Thank you for using the timer - this advanced tool can estimate your performance and suggest more practice questions. We have subscribed you to Daily Prep Questions via email.

Customized for You

we will pick new questions that match your level based on your Timer History

Track Your Progress

every week, we’ll send you an estimated GMAT score based on your performance

Practice Pays

we will pick new questions that match your level based on your Timer History

Not interested in getting valuable practice questions and articles delivered to your email? No problem, unsubscribe here.

It appears that you are browsing the GMAT Club forum unregistered!

Signing up is free, quick, and confidential.
Join other 350,000 members and get the full benefits of GMAT Club

Registration gives you:

Tests

Take 11 tests and quizzes from GMAT Club and leading GMAT prep companies such as Manhattan GMAT,
Knewton, and others. All are free for GMAT Club members.

Applicant Stats

View detailed applicant stats such as GPA, GMAT score, work experience, location, application
status, and more

Books/Downloads

Download thousands of study notes,
question collections, GMAT Club’s
Grammar and Math books.
All are free!

Thank you for using the timer!
We noticed you are actually not timing your practice. Click the START button first next time you use the timer.
There are many benefits to timing your practice, including:

A challenging problem. Not sure if I could explain clearly.

I. does not give much detail. The numbers can be any where from x-2 to x+2.

II. If the average and mode are the same (x) and when the numbers arrainged ascending, x has to be in the middle (median).
x is the most occuring number (since mode = x) and if this occurs on either side of the middle, the averagewill be tilted to that side.
Hence, median should also be x. And median-mode = x-x = 0

1) It is not sufficient. Let us assume the following sets

1,2,3,4,5 and 1,3,5,7,9

Both fulfill the requirement that the difference between any 2 integer is less than 3, yet we cannot determine exactly what is difference between the median and mode.

Statement 1 tells us that the difference between any two integers in the set is less than 3. This information alone yields a variety of possible sets.

For example, one possible set (in which the difference between any two integers is less than 3) might be:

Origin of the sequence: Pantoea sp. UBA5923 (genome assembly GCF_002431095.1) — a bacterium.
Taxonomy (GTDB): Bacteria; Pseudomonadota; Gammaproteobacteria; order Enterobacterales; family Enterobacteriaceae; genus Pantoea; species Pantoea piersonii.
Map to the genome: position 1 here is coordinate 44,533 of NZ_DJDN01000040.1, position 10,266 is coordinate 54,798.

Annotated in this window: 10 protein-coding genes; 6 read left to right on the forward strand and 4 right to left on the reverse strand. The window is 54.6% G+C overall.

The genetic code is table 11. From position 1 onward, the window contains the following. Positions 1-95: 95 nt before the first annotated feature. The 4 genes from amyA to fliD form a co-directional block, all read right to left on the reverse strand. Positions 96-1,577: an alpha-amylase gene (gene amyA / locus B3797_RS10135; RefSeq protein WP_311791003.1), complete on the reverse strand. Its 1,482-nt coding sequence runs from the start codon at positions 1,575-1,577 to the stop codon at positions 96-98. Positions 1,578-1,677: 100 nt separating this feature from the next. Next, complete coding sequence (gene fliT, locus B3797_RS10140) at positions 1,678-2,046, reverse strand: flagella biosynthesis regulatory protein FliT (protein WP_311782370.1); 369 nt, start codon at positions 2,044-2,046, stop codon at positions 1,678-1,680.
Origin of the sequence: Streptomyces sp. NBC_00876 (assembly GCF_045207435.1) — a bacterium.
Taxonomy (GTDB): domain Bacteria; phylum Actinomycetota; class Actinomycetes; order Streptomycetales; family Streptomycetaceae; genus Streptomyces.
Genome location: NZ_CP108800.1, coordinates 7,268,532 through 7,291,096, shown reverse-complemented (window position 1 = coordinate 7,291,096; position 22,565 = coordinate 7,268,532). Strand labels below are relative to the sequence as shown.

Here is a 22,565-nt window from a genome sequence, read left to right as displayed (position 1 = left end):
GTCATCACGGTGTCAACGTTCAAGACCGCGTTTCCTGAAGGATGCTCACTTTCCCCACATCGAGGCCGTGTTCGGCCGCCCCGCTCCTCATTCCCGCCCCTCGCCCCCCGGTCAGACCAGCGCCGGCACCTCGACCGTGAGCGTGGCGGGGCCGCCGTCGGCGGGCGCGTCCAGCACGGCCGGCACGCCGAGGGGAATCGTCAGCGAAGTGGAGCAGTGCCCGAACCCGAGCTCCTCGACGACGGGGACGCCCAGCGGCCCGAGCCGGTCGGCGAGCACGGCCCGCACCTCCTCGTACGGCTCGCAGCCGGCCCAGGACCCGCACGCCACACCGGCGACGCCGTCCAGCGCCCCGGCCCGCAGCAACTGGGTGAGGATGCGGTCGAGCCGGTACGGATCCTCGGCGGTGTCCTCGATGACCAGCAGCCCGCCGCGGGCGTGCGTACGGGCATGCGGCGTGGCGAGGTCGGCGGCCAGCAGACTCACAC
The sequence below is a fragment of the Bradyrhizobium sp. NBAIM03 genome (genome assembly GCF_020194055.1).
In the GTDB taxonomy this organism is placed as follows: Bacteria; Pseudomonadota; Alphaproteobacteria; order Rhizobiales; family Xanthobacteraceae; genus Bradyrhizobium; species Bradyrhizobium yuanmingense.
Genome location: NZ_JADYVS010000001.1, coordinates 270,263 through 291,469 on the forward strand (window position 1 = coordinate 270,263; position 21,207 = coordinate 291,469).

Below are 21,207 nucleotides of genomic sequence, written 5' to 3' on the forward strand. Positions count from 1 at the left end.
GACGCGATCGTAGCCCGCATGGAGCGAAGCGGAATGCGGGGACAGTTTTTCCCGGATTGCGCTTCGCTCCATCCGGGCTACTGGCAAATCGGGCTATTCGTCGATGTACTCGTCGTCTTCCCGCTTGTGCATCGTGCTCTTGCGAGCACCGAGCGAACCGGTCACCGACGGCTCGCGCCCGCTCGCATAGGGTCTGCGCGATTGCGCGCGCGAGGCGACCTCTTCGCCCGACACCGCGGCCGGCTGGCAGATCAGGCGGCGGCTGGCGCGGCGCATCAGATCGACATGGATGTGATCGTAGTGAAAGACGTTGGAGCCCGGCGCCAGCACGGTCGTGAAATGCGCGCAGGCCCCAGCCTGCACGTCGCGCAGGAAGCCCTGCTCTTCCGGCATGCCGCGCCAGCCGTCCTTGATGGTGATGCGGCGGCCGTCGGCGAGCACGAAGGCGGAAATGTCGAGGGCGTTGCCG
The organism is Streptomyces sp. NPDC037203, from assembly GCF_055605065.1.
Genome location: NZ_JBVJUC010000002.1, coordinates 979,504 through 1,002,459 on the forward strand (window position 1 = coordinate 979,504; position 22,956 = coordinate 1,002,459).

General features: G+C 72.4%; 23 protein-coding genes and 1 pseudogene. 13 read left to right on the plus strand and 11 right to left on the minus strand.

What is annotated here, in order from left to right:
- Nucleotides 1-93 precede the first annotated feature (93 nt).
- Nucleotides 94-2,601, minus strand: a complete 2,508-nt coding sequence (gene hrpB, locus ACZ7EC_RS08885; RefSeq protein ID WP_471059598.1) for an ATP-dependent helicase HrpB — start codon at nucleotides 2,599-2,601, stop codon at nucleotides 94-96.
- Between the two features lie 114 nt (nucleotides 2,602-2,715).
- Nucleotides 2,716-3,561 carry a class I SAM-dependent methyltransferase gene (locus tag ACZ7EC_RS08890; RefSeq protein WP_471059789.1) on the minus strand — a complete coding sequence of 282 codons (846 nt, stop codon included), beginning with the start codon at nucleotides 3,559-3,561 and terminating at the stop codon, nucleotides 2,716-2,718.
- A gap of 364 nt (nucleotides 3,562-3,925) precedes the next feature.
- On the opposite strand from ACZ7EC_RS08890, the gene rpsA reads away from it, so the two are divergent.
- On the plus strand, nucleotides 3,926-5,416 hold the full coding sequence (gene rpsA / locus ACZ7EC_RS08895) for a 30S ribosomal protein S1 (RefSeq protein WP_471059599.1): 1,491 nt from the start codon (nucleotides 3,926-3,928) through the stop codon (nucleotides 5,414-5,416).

(x, x, x, x + 1, x + 1, x + 2, x + 2)

Mode = x (as stated in question stem)
Median = x + 1
Difference between median and mode = 1

Alternately, another set (in which the difference between any two integers is less than 3) might look like this:

(x â€“ 1, x, x, x + 1)

Mode = x (as stated in the question stem)
Median = x
Difference between median and mode = 0

We can see that statement (1) is not sufficient to determine the difference between the median and the mode.

Statement (2) tells us that the average of the set of integers is x. This information alone also yields a variety of possible sets.

For example, one possible set (with an average of x) might be:

(x â€“ 10, x, x, x + 1, x + 2, x + 3, x + 4)

Mode = x (as stated in the question stem)
Median = x + 1
Difference between median and mode = 1

Alternately, another set (with an average of x) might look like this:

(x â€“ 90, x, x, x + 15, x + 20, x + 25, x + 30)

Mode = x (as stated in the question stem)
Median = x + 15
Difference between median and mode = 15

We can see that statement (2) is not sufficient to determine the difference between the median and the mode.

Both statements taken together imply that the only possible members of the set are x â€“ 1, x, and x + 1 (from the fact that the difference between any two integers in the set is less than 3) and that every x â€“ 1 will be balanced by an x + 1 (from the fact that the average of the set is x). Thus, x will lie in the middle of any such set and therefore x will be the median of any such set.

If x is the mode and x is also the median, the difference between these two measures will always be 0.

The correct answer is C: BOTH statements TOGETHER are sufficient, but NEITHER statement ALONE is sufficient.

Perfect. Yes, it should be C.
I think I made a mistake by overseeing the possibility that the average tilt towards a particular side can be levelled by using a huge number on the other side (like x-10 and x-90 in your examples).

It wouldn't have been clear, if not for your long explanation. Thanks.

Originally posted on MIT Sloan School of Management : We are busy putting the final touches on our application. We plan to have it go live by July 15...